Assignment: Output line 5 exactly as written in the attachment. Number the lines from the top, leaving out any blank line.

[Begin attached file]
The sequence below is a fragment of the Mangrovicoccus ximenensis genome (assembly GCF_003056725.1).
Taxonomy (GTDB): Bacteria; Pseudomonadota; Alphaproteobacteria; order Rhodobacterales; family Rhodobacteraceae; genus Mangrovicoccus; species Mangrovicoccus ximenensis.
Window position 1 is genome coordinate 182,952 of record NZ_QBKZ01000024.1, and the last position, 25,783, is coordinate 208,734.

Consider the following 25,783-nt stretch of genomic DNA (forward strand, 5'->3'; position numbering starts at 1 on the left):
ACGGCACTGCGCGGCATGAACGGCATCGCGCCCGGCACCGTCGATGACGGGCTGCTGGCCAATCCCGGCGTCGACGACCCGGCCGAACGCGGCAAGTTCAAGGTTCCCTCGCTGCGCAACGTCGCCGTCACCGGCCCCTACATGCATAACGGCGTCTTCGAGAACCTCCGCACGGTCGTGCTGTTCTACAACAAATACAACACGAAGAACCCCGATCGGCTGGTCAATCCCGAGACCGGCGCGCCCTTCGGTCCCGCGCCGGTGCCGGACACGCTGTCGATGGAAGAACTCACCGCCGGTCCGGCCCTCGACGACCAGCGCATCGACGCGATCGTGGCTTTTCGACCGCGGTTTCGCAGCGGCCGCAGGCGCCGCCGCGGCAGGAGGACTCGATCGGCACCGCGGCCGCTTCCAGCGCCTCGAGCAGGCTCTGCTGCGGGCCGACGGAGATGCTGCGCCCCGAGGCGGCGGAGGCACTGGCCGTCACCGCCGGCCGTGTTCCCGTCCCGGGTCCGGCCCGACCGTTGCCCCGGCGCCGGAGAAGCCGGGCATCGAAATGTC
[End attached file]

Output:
ACGGCACTGCGCGGCATGAACGGCATCGCGCCCGGCACCGTCGATGACGGGCTGCTGGCCAATCCCGGCGTCGACGACCCGGCCGAACGCGGCAAGTTCAAGGTTCCCTCGCTGCGCAACGTCGCCGTCACCGGCCCCTACATGCATAACGGCGTCTTCGAGAACCTCCGCACGGTCGTGCTGTTCTACAACAAATACAACACGAAGAACCCCGATCGGCTGGTCAATCCCGAGACCGGCGCGCCCTTCGGTCCCGCGCCGGTGCCGGACACGCTGTCGATGGAAGAACTCACCGCCGGTCCGGCCCTCGACGACCAGCGCATCGACGCGATCGTGGCTTTTCGACCGCGGTTTCGCAGCGGCCGCAGGCGCCGCCGCGGCAGGAGGACTCGATCGGCACCGCGGCCGCTTCCAGCGCCTCGAGCAGGCTCTGCTGCGGGCCGACGGAGATGCTGCGCCCCGAGGCGGCGGAGGCACTGGCCGTCACCGCCGGCCGTGTTCCCGTCCCGGGTCCGGCCCGACCGTTGCCCCGGCGCCGGAGAAGCCGGGCATCGAAATGTC